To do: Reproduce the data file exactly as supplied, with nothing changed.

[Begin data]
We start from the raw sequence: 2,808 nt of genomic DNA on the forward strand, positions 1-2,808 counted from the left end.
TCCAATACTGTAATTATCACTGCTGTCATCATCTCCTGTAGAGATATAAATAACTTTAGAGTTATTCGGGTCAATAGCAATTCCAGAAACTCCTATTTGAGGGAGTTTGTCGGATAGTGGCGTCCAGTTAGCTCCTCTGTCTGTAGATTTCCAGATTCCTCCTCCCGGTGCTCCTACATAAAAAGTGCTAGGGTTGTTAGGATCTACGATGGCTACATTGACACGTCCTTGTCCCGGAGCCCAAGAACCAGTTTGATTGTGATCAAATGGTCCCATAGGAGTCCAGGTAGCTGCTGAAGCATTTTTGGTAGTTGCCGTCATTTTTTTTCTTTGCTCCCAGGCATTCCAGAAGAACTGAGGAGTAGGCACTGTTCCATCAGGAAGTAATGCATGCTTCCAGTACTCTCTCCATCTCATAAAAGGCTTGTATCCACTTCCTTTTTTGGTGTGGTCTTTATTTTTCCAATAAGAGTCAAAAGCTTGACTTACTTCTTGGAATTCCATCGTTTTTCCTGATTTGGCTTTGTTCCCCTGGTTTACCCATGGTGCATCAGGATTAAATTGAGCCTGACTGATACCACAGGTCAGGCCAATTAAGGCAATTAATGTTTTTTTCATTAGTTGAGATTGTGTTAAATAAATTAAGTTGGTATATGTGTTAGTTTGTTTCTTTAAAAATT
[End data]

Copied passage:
We start from the raw sequence: 2,808 nt of genomic DNA on the forward strand, positions 1-2,808 counted from the left end.
TCCAATACTGTAATTATCACTGCTGTCATCATCTCCTGTAGAGATATAAATAACTTTAGAGTTATTCGGGTCAATAGCAATTCCAGAAACTCCTATTTGAGGGAGTTTGTCGGATAGTGGCGTCCAGTTAGCTCCTCTGTCTGTAGATTTCCAGATTCCTCCTCCCGGTGCTCCTACATAAAAAGTGCTAGGGTTGTTAGGATCTACGATGGCTACATTGACACGTCCTTGTCCCGGAGCCCAAGAACCAGTTTGATTGTGATCAAATGGTCCCATAGGAGTCCAGGTAGCTGCTGAAGCATTTTTGGTAGTTGCCGTCATTTTTTTTCTTTGCTCCCAGGCATTCCAGAAGAACTGAGGAGTAGGCACTGTTCCATCAGGAAGTAATGCATGCTTCCAGTACTCTCTCCATCTCATAAAAGGCTTGTATCCACTTCCTTTTTTGGTGTGGTCTTTATTTTTCCAATAAGAGTCAAAAGCTTGACTTACTTCTTGGAATTCCATCGTTTTTCCTGATTTGGCTTTGTTCCCCTGGTTTACCCATGGTGCATCAGGATTAAATTGAGCCTGACTGATACCACAGGTCAGGCCAATTAAGGCAATTAATGTTTTTTTCATTAGTTGAGATTGTGTTAAATAAATTAAGTTGGTATATGTGTTAGTTTGTTTCTTTAAAAATT